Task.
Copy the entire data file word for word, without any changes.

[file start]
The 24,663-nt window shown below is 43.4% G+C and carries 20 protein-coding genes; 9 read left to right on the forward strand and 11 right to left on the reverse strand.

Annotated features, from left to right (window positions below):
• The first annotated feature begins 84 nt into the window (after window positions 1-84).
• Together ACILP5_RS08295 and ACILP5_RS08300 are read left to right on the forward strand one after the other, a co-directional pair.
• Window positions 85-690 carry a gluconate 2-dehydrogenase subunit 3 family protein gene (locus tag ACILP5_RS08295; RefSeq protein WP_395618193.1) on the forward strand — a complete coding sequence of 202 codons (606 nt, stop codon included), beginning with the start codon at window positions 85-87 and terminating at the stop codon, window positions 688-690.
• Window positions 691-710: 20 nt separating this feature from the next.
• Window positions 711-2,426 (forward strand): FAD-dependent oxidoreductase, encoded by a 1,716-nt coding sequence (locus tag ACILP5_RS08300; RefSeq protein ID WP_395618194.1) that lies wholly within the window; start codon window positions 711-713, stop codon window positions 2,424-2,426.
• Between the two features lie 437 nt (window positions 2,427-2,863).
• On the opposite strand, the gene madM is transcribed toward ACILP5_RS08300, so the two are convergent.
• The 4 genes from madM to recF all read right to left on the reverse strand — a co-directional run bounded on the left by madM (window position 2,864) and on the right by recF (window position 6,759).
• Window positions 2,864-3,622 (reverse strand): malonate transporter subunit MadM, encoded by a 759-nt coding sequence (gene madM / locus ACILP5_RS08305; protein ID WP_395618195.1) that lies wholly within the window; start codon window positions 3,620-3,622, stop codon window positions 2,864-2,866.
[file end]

The 24,663-nt window shown below is 43.4% G+C and carries 20 protein-coding genes; 9 read left to right on the forward strand and 11 right to left on the reverse strand.

Annotated features, from left to right (window positions below):
• The first annotated feature begins 84 nt into the window (after window positions 1-84).
• Together ACILP5_RS08295 and ACILP5_RS08300 are read left to right on the forward strand one after the other, a co-directional pair.
• Window positions 85-690 carry a gluconate 2-dehydrogenase subunit 3 family protein gene (locus tag ACILP5_RS08295; RefSeq protein WP_395618193.1) on the forward strand — a complete coding sequence of 202 codons (606 nt, stop codon included), beginning with the start codon at window positions 85-87 and terminating at the stop codon, window positions 688-690.
• Window positions 691-710: 20 nt separating this feature from the next.
• Window positions 711-2,426 (forward strand): FAD-dependent oxidoreductase, encoded by a 1,716-nt coding sequence (locus tag ACILP5_RS08300; RefSeq protein ID WP_395618194.1) that lies wholly within the window; start codon window positions 711-713, stop codon window positions 2,424-2,426.
• Between the two features lie 437 nt (window positions 2,427-2,863).
• On the opposite strand, the gene madM is transcribed toward ACILP5_RS08300, so the two are convergent.
• The 4 genes from madM to recF all read right to left on the reverse strand — a co-directional run bounded on the left by madM (window position 2,864) and on the right by recF (window position 6,759).
• Window positions 2,864-3,622 (reverse strand): malonate transporter subunit MadM, encoded by a 759-nt coding sequence (gene madM / locus ACILP5_RS08305; protein ID WP_395618195.1) that lies wholly within the window; start codon window positions 3,620-3,622, stop codon window positions 2,864-2,866.